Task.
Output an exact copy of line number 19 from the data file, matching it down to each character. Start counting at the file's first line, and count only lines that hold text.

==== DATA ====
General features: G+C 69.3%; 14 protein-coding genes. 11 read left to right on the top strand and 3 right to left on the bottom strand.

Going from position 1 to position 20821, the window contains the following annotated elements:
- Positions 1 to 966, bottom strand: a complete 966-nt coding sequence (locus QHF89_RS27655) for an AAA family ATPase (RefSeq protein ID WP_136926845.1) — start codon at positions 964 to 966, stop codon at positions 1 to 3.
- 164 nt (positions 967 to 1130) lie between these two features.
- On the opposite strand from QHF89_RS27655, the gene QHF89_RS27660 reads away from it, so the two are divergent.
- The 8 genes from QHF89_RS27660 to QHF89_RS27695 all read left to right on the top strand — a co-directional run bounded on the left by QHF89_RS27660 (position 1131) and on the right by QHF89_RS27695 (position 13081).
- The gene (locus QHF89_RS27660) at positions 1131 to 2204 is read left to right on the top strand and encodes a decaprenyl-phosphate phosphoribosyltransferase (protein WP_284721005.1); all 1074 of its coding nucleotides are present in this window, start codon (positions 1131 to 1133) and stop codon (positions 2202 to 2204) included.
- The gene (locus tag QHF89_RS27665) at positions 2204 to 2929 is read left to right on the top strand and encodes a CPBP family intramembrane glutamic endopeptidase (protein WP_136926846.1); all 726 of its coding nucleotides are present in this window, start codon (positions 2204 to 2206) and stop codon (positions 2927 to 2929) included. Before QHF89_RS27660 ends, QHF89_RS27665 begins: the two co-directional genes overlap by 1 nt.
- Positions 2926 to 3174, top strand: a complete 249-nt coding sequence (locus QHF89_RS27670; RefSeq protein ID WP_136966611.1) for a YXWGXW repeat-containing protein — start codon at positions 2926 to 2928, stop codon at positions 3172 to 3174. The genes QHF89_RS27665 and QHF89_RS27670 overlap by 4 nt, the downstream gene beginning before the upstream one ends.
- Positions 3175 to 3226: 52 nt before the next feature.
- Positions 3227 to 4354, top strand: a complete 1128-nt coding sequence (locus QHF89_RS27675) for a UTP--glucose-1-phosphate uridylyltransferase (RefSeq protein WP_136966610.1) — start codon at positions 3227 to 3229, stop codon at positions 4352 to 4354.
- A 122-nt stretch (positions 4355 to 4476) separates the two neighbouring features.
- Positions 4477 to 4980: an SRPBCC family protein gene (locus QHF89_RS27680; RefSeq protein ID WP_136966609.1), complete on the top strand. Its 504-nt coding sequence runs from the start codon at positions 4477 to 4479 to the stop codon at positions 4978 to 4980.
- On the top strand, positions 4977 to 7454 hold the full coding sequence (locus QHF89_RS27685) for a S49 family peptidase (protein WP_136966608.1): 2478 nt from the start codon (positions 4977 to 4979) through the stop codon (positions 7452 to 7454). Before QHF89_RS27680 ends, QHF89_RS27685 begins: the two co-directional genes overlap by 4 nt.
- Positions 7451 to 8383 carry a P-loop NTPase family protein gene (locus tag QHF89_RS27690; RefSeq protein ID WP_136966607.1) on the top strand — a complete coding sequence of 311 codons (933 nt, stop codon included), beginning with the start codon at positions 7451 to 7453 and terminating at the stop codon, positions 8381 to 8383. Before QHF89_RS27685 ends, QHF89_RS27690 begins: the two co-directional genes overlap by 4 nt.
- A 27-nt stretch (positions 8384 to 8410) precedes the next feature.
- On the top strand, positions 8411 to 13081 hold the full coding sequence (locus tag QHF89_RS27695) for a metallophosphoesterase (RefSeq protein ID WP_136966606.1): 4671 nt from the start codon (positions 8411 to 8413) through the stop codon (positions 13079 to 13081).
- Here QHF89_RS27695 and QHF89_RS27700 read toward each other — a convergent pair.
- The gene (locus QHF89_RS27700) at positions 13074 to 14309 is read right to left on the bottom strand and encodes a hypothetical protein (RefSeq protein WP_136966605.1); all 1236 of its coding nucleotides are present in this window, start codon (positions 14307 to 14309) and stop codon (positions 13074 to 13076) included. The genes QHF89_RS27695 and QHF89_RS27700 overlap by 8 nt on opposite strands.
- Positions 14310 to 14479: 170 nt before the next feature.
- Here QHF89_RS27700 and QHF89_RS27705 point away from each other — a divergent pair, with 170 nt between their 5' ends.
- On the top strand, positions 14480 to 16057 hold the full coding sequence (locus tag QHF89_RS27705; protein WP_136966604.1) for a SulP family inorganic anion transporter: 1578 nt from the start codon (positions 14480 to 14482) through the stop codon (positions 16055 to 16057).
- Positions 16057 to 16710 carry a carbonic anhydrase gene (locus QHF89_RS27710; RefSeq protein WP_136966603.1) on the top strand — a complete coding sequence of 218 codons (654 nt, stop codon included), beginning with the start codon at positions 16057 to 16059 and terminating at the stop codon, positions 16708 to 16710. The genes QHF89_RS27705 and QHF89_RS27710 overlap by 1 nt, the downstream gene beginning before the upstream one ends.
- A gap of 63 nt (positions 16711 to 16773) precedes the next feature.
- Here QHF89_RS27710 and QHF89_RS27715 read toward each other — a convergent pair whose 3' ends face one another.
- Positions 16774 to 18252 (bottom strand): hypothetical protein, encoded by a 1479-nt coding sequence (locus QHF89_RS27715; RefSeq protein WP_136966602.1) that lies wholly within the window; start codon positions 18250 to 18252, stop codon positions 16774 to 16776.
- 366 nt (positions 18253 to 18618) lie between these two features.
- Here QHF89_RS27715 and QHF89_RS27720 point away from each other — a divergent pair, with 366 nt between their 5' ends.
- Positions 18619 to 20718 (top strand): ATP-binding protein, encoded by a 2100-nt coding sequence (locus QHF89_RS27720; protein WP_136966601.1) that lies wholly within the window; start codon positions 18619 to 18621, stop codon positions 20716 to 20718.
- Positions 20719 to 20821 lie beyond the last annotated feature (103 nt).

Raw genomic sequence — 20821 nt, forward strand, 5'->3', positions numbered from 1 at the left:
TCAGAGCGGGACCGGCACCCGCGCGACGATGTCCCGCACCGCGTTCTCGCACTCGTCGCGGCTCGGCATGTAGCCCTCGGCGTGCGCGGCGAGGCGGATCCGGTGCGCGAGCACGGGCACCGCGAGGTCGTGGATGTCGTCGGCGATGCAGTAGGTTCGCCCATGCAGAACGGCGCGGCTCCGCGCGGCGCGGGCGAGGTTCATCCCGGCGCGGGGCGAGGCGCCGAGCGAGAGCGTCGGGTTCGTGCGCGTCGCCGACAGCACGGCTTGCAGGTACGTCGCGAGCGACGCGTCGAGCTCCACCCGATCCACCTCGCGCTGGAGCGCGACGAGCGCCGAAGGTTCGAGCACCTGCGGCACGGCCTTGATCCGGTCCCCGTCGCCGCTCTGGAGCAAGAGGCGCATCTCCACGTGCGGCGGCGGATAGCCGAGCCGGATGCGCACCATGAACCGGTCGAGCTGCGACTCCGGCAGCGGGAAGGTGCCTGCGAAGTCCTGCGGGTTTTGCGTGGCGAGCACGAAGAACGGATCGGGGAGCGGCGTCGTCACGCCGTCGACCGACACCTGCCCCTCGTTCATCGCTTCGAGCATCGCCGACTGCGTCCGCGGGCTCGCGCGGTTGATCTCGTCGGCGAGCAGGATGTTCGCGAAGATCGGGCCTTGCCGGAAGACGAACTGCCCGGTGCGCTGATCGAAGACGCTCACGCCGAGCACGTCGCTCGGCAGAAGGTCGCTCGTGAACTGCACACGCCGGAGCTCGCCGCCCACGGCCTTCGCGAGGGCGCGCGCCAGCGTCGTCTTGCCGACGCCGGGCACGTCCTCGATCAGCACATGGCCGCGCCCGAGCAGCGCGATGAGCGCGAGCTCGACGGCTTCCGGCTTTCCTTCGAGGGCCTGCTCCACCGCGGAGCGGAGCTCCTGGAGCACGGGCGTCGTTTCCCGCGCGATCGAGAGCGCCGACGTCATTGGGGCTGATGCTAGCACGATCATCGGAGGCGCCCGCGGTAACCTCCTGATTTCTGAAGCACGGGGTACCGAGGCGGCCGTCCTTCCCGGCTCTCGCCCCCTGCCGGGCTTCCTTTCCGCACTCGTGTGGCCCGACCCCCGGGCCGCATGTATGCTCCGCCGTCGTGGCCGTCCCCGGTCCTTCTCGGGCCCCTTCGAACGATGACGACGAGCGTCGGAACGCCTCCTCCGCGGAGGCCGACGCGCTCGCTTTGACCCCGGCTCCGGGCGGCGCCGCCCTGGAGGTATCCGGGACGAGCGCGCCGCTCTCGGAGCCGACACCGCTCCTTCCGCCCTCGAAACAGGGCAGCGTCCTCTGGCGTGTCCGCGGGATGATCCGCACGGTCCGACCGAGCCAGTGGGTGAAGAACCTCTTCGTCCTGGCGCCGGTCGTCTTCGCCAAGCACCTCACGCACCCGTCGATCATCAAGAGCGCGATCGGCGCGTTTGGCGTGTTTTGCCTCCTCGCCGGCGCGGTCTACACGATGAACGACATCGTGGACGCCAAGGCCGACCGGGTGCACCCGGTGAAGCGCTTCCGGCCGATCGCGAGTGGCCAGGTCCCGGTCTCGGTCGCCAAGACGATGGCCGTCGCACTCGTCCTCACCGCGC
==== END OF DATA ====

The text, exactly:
- The gene (locus QHF89_RS27700) at positions 13074 to 14309 is read right to left on the bottom strand and encodes a hypothetical protein (RefSeq protein WP_136966605.1); all 1236 of its coding nucleotides are present in this window, start codon (positions 14307 to 14309) and stop codon (positions 13074 to 13076) included. The genes QHF89_RS27695 and QHF89_RS27700 overlap by 8 nt on opposite strands.